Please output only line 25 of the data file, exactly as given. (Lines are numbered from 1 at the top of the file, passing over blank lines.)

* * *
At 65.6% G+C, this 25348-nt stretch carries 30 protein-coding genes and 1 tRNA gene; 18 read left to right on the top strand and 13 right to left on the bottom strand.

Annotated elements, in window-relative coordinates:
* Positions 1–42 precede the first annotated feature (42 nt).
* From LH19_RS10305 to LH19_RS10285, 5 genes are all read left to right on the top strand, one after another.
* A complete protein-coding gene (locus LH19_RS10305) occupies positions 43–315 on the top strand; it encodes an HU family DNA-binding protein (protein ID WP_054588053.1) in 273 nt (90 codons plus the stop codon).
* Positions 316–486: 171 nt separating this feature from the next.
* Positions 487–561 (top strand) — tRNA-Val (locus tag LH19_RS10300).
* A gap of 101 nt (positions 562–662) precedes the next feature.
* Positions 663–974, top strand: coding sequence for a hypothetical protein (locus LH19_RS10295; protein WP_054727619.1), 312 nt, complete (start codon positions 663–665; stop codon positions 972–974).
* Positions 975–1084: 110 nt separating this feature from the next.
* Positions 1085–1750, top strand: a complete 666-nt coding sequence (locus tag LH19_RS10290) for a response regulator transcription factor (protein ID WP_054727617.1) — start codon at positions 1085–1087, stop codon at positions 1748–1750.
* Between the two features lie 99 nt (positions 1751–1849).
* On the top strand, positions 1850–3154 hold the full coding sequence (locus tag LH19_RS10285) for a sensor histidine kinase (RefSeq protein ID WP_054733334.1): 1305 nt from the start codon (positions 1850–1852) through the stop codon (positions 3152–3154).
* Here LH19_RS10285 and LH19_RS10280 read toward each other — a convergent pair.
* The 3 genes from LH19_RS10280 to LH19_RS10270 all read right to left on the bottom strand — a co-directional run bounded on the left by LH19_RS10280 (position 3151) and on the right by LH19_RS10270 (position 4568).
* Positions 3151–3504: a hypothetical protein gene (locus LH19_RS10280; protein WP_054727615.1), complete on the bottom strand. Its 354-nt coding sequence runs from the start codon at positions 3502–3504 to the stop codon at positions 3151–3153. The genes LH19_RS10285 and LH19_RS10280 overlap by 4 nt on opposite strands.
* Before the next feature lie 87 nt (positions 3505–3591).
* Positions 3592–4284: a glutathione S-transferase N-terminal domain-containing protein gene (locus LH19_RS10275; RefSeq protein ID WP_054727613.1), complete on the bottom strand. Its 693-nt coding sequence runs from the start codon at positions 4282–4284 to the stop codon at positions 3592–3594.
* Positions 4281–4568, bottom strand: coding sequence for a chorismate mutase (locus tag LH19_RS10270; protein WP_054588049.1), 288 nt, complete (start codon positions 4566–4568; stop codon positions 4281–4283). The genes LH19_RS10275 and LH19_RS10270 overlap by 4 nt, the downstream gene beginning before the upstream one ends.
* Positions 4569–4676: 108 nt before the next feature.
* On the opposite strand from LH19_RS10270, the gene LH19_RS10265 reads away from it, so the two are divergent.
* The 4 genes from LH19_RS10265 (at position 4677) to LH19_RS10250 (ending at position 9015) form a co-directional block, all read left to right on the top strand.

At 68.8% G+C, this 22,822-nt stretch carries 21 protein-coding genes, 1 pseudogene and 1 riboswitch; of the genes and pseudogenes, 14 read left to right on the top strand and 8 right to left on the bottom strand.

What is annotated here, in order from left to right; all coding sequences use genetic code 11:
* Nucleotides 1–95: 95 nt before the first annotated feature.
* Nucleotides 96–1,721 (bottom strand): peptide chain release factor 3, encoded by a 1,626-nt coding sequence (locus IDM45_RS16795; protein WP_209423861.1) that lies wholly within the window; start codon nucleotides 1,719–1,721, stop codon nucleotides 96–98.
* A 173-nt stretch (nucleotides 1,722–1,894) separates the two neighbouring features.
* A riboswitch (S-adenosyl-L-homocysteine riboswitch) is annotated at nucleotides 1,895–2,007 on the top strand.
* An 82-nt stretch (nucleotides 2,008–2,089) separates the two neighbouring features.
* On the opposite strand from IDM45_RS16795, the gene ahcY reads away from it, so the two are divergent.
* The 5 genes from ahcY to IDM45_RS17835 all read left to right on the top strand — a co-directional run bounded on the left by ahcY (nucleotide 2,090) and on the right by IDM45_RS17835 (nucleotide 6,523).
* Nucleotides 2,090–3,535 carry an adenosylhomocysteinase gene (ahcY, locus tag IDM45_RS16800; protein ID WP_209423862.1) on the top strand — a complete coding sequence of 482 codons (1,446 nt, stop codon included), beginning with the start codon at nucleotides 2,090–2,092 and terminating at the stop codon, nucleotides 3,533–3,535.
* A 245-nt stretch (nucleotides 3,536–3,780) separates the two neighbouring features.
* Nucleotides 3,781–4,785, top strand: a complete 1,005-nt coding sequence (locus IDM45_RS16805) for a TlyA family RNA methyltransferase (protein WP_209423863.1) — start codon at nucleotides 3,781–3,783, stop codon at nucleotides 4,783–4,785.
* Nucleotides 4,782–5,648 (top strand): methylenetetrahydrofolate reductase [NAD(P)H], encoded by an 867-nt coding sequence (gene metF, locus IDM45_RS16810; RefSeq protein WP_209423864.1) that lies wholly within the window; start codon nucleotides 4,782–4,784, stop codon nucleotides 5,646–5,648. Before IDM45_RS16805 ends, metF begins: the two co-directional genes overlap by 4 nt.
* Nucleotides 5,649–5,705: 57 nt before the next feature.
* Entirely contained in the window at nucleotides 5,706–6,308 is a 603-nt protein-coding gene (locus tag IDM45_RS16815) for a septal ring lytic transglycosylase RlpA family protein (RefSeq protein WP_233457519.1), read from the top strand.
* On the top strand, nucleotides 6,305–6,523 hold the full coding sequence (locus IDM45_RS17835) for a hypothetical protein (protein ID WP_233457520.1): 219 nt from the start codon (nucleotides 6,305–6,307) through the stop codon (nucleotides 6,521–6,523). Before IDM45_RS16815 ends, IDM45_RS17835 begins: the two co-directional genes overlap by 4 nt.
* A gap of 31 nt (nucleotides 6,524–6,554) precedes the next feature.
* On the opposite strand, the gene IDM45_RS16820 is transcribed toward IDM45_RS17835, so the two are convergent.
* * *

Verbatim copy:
* Nucleotides 1–95: 95 nt before the first annotated feature.